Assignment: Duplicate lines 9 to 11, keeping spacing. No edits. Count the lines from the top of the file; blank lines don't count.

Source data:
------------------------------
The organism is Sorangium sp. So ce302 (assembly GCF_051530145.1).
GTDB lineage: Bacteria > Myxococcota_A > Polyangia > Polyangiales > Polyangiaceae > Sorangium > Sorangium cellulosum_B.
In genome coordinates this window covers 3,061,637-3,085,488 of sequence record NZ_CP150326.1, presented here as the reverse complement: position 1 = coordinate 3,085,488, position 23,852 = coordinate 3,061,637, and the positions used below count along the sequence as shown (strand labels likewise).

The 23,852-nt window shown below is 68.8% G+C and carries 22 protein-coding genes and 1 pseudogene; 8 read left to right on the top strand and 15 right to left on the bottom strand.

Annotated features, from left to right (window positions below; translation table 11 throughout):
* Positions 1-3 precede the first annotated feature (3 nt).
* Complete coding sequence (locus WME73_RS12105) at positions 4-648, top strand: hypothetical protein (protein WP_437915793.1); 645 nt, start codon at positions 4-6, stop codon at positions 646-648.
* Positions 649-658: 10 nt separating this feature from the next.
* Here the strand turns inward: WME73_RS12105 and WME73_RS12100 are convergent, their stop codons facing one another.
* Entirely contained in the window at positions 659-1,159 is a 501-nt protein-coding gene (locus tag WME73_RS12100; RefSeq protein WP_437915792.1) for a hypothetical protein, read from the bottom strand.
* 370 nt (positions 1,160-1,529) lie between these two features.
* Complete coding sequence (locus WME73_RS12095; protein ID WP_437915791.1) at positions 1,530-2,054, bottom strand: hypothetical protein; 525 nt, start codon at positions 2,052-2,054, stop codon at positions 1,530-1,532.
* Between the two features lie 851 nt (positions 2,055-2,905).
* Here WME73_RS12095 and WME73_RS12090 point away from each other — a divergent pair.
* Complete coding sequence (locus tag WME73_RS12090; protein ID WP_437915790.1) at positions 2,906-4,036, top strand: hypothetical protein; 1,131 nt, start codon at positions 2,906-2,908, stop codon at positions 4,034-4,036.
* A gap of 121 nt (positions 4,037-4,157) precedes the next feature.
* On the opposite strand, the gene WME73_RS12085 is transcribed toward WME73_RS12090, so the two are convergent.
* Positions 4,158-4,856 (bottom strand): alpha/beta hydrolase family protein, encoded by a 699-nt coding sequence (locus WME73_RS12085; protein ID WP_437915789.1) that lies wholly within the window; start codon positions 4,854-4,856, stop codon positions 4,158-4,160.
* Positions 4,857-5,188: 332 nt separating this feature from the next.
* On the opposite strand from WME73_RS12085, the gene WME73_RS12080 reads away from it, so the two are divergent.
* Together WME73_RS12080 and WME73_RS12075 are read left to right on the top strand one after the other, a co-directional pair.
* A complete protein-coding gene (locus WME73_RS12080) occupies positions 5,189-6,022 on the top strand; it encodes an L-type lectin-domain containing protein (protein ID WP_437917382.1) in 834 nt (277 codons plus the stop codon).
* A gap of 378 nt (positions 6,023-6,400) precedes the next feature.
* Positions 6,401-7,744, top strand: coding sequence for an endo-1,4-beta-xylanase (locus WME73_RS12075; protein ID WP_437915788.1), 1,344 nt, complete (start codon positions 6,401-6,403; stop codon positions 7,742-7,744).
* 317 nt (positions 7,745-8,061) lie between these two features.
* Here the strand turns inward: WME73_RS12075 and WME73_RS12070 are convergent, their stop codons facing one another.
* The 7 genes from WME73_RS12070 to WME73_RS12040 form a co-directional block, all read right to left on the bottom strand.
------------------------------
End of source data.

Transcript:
* Here the strand turns inward: WME73_RS12105 and WME73_RS12100 are convergent, their stop codons facing one another.
* Entirely contained in the window at positions 659-1,159 is a 501-nt protein-coding gene (locus tag WME73_RS12100; RefSeq protein WP_437915792.1) for a hypothetical protein, read from the bottom strand.
* 370 nt (positions 1,160-1,529) lie between these two features.